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Leonardo AUERNHEIMER

Leonardo AUERNHEIMER, economist in the field of Macroeonomic Theory; Domestic Monetary and Financial Theory and Policy; Balance of Payments; Mechanisms of Adjustment; Exchange Rates.

Background

  • AUERNHEIMER, Leonardo was born in 1936 in Alta Gracia, Cordoba, Argentina.

  • Education

    • Licenciado, University Buenos Aires, 1965. Master of Arts, Doctor of Philosophy University Chicago, 1970, 1973.

    Career

    • Consultant, Ford Foundation, 1965-1966. Teach. Assistant, University Buenos Aires, 1966-1985. Visiting Professor, University Vicosa, Brasil, 1972-1973.

      Assistant Professor, Texas A&M University, 1973-1977. Con., Visiting Professor, Centro de Estudios Monetarios Latinoamericanos, Mexico City, 1975, CEMA, 1980-1981. Visiting Scholar, University Gottingen, W. Germany, 1983.

      Association Professor of Economics, Texas A&M University, College Station, Texas, United States of America, Senior Investigator, Centro de Estudios Macroecon. de Argentina (CEMA), Buenos Aires, Argentina, since 1977.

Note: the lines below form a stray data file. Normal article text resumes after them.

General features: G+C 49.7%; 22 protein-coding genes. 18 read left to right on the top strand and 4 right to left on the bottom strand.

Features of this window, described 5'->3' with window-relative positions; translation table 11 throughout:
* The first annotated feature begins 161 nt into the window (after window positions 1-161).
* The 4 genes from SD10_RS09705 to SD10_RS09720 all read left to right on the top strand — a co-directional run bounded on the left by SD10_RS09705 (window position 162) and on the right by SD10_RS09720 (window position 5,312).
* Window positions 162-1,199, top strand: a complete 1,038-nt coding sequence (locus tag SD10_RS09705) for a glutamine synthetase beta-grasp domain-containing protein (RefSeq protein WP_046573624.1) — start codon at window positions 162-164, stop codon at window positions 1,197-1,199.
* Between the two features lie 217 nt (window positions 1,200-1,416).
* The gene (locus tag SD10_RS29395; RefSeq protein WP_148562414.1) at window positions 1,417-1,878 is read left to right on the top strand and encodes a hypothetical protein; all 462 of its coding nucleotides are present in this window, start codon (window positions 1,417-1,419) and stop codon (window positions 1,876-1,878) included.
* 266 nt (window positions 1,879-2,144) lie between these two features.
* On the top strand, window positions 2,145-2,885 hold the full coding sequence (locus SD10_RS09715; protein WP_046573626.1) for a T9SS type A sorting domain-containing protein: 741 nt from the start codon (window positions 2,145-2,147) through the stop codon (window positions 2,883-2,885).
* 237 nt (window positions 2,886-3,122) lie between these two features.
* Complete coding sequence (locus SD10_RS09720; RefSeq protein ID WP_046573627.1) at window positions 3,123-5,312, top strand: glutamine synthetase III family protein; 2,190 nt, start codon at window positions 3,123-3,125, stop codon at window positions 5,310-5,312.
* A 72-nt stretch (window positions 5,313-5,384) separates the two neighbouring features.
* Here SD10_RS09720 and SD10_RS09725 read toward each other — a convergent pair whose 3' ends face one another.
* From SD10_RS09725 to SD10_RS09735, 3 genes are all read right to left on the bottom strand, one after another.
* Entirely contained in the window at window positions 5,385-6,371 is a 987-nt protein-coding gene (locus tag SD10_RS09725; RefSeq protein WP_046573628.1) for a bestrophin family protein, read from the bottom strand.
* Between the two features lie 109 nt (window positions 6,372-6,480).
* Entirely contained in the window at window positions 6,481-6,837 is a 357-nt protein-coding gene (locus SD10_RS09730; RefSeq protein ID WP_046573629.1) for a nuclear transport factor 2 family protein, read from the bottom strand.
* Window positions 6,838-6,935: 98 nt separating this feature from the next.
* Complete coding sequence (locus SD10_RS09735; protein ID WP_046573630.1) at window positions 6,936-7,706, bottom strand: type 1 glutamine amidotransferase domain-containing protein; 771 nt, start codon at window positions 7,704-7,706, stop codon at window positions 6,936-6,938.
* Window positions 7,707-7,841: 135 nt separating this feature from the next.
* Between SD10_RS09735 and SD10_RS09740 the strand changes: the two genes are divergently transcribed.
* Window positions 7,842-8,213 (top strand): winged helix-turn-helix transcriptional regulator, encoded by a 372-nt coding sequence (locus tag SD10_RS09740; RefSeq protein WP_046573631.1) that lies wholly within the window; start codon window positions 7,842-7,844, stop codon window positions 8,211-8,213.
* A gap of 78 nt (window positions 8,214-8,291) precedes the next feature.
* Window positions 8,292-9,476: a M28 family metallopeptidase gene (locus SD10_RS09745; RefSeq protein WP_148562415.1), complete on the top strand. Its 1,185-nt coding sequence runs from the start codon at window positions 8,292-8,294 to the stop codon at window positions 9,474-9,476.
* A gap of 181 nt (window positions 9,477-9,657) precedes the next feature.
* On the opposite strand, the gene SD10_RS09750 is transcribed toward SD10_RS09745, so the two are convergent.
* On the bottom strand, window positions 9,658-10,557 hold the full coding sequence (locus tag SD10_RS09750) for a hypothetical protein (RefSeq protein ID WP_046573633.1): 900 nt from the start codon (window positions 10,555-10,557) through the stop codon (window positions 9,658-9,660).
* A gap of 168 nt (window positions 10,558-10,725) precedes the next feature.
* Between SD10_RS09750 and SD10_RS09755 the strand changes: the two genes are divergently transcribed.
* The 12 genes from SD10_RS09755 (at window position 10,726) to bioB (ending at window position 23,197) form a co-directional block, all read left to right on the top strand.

Works

    Views

    Early work reflected an interest in the theory and implications of the revenues from the creation of fiat money. In particular, the 1974 Journal of Political Economy piece showed the correct and general specification of those revenues taking account of transitional but, as it turns out, essential elements. In addition, this early paper is considered as the first reference in the monetary literature of instances where ‘time inconsistency’ could arise.

    Later work, in part inspired by the stabilisation experiments of the Southern Cone countries during the late 1970s, is related to expectations, the ‘fiscal’ constraint, and the connection between debt and money printing financing of government expenditures under both monetary and exchange rate rules. In addition to my interest in macro and monetary theory, I have made incur sions in the theory of capital and depreciation. In particular the work with T. R. Saving shows the robustness of durability with respect to alternative forms of market organisation.

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